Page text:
Figuring out reasonable accommodations and having conversations about them is an area I’m still trying to figure out. Frankly, sometimes I don’t know what I’m going to need, especially before I’ve started the work. Sometimes I know that something presents a problem for me but am not sure how to solve it. Sometimes I am hesitant at asking for accommodation because I’m afraid of being underestimated. I have recently discovered JAN (the Job Accommodation Network). Which lists possible workplace accommodations for many different disabilities (physical and otherwise) as well as questions employers could ask to help pinpoint what accommodations may be helpful (I think they are questions I could ask myself as well). One of the suggestions for CP was a sit stand stool a lightweight foldable stool I could carry around with me for when I need to sit. Something I hadn’t considered using in the workplace before but could be extremely helpful for me.

Self-disclosure
For some people, the disability they live with is readily apparent to others and for some, it’s not. I’m in a grey area where people can see something different about me but don’t necessarily know straight away about the disability. Self-disclosure then becomes a question. If I want to self-disclose and when to do it. My self-disclosure choices have changed throughout the years. I have always remained very open about disability and my life but choose to self-disclose significantly less often these days than I did when I was in middle school and high school. In college, I have re-evaluated when I want to self-disclose and chose not to tell people about it unless they respectfully asked. In job situations, I have also only disclosed when I came across something I thought I would need accommodation for. I have sometimes disclosed in applications, during interviews, on the job, and for some positions, I haven’t disclosed at all.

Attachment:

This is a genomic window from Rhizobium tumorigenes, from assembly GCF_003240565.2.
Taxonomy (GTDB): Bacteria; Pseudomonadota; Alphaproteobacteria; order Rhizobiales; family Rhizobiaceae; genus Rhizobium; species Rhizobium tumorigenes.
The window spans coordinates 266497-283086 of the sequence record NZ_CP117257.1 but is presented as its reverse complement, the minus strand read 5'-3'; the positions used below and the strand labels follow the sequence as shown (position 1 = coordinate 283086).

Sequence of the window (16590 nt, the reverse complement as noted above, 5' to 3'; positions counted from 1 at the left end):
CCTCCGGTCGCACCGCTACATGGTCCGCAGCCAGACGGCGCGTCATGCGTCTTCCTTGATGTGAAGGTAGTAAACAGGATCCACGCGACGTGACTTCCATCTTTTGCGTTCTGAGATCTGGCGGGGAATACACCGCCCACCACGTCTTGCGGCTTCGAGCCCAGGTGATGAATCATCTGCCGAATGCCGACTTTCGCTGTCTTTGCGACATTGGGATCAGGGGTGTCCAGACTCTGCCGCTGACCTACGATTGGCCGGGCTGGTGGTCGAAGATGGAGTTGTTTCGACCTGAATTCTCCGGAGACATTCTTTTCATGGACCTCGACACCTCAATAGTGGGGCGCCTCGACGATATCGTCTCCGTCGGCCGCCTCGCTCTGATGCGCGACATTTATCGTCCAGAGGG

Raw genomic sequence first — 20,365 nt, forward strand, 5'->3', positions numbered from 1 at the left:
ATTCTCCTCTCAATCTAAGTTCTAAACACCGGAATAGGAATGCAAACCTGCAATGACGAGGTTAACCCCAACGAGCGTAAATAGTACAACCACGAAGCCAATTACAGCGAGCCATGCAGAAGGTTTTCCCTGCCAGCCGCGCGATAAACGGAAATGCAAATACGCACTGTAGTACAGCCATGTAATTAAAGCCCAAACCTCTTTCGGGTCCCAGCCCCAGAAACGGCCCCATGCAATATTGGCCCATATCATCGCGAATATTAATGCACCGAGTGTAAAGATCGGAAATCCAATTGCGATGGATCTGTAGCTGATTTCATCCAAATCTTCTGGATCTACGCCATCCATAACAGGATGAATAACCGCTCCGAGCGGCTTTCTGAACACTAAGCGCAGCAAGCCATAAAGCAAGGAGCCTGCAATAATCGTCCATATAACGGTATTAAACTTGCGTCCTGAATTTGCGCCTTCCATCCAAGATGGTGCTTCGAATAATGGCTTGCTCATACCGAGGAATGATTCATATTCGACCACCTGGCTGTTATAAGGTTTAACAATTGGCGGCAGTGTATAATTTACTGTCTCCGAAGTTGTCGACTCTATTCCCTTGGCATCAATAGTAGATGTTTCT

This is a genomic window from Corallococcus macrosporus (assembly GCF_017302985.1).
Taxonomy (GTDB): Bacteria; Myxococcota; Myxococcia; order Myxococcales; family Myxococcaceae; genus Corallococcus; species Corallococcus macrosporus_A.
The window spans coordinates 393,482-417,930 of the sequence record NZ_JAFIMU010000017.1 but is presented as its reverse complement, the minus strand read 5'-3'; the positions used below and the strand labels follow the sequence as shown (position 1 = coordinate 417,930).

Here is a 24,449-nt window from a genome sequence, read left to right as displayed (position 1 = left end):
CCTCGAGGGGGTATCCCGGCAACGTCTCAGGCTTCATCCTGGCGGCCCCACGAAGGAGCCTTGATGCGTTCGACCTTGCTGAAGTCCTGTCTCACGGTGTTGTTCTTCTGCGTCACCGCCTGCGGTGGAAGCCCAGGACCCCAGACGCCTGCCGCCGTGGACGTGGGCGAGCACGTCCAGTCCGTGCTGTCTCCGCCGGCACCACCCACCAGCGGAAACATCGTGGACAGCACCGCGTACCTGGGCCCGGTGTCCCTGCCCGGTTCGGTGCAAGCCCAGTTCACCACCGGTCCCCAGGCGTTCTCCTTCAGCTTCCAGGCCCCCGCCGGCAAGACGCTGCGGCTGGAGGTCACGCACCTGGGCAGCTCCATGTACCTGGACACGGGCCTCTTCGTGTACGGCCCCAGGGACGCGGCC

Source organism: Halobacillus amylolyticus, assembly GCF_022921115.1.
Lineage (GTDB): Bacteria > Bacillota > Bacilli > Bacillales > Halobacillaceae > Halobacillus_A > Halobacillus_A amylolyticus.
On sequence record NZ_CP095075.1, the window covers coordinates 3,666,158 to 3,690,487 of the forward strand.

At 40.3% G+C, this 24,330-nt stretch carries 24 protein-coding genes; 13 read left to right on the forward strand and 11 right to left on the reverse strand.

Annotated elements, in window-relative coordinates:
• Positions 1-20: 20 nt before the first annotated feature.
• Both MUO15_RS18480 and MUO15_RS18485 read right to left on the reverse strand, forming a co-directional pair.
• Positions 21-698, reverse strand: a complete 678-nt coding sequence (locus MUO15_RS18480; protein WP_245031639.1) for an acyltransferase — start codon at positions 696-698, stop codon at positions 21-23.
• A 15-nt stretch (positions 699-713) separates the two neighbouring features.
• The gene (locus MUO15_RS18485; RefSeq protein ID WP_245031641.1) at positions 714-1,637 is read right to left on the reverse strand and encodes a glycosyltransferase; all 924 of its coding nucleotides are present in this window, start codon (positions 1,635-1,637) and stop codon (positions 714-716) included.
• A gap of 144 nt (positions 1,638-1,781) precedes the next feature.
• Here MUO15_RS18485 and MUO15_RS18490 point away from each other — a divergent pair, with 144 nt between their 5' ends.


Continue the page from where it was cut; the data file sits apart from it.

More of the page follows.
Current Thoughts
Everyone has so many unique skills and perspectives to offer in life, including the workforce. My experiences with CP have given me many opportunities for creative problem solving, finding a new way to accomplish tasks, and practice adaptability. Disability is one aspect of my life and making decisions about how I want to approach this part of my life has given me more confidence. These decisions are not set in stone and can always be revisited as my needs and ideas change.

For all my uncertainties about having these conversations within the workplace or during college, all the people I have ever talked to have been respectful and willing to help me.

Of Possible Interest:

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Photo Source: Unsplash | Felix Plakolb

Spotlight: Kirby Leadership Institute

By: Whitney

“I don’t really see myself as a leader” I would say to myself. Leaders take charge, head up organizations, and they have the confidence to handle that type of responsibility. Leading flows out of them naturally. One day my friend said to me, “you’re looking at it wrong.”

During my first year at UMD, I experienced a dip in confidence, after all the fun and excitement of a new school and new adventure wore off. What can I do to build up my confidence? Well, I thought, who do I think is confident? Leaders. Next, I found myself sitting in a chair at the CEHSP advising office asking if there were any courses in leadership, even outside of my psychology major. My advisor pointed me in the direction of UMD’s Kirby Leadership Institute (KLI). After asking lots of questions, and being assured that there was no penalty if I ended up not completing the requirements, I joined. I’m so glad I did, and here are my top five reasons to join (in no particular order).

Gain hands-on experience and build skills
KLI is a co-curricular certificate program at UMD and is FREE of charge to ANY UMD undergraduate who wants to participate. Kirby Leadership emphasizes diversity and inclusion, as well as hands-on experience with leadership through service in the community, both at UMD and in Duluth. When asked why volunteering is important to Leadership, Joie Acheson Lee, Associate Director for Leadership Development, and Coordinator for the Kirby Leadership Institute stated, “volunteering helps you practice [your leadership] skills and gain experience” in your field. As a college student who as spent most of my life inside a classroom, sometimes it can be hard to see myself as anything more than a student. Getting outside of the classroom, as a peer mentor, and in other roles, helped me put my learning into practice and helped me expand my view of myself as more than just a student.